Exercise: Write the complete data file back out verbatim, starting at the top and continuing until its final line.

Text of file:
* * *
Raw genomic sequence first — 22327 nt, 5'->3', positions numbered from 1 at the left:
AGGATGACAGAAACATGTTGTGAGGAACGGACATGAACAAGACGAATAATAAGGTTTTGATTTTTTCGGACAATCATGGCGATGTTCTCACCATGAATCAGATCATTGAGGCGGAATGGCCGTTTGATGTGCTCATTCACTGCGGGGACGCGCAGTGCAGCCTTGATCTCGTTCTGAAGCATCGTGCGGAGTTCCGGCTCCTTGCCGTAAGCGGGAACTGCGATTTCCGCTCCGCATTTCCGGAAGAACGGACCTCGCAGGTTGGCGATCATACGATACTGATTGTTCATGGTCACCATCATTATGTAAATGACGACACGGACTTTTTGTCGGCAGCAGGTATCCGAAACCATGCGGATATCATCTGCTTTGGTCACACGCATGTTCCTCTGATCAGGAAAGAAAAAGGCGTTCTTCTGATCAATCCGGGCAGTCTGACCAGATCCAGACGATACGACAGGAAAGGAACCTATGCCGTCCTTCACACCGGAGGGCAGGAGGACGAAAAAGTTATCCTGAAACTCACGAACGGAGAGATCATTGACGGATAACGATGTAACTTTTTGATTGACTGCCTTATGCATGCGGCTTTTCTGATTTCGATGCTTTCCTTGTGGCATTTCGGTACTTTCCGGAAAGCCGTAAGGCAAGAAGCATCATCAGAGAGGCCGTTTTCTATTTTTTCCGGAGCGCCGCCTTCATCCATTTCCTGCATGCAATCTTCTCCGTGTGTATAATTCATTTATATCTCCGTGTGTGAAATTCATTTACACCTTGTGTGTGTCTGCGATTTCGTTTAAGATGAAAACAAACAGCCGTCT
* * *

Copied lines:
Raw genomic sequence first — 22327 nt, 5'->3', positions numbered from 1 at the left:
AGGATGACAGAAACATGTTGTGAGGAACGGACATGAACAAGACGAATAATAAGGTTTTGATTTTTTCGGACAATCATGGCGATGTTCTCACCATGAATCAGATCATTGAGGCGGAATGGCCGTTTGATGTGCTCATTCACTGCGGGGACGCGCAGTGCAGCCTTGATCTCGTTCTGAAGCATCGTGCGGAGTTCCGGCTCCTTGCCGTAAGCGGGAACTGCGATTTCCGCTCCGCATTTCCGGAAGAACGGACCTCGCAGGTTGGCGATCATACGATACTGATTGTTCATGGTCACCATCATTATGTAAATGACGACACGGACTTTTTGTCGGCAGCAGGTATCCGAAACCATGCGGATATCATCTGCTTTGGTCACACGCATGTTCCTCTGATCAGGAAAGAAAAAGGCGTTCTTCTGATCAATCCGGGCAGTCTGACCAGATCCAGACGATACGACAGGAAAGGAACCTATGCCGTCCTTCACACCGGAGGGCAGGAGGACGAAAAAGTTATCCTGAAACTCACGAACGGAGAGATCATTGACGGATAACGATGTAACTTTTTGATTGACTGCCTTATGCATGCGGCTTTTCTGATTTCGATGCTTTCCTTGTGGCATTTCGGTACTTTCCGGAAAGCCGTAAGGCAAGAAGCATCATCAGAGAGGCCGTTTTCTATTTTTTCCGGAGCGCCGCCTTCATCCATTTCCTGCATGCAATCTTCTCCGTGTGTATAATTCATTTATATCTCCGTGTGTGAAATTCATTTACACCTTGTGTGTGTCTGCGATTTCGTTTAAGATGAAAACAAACAGCCGTCT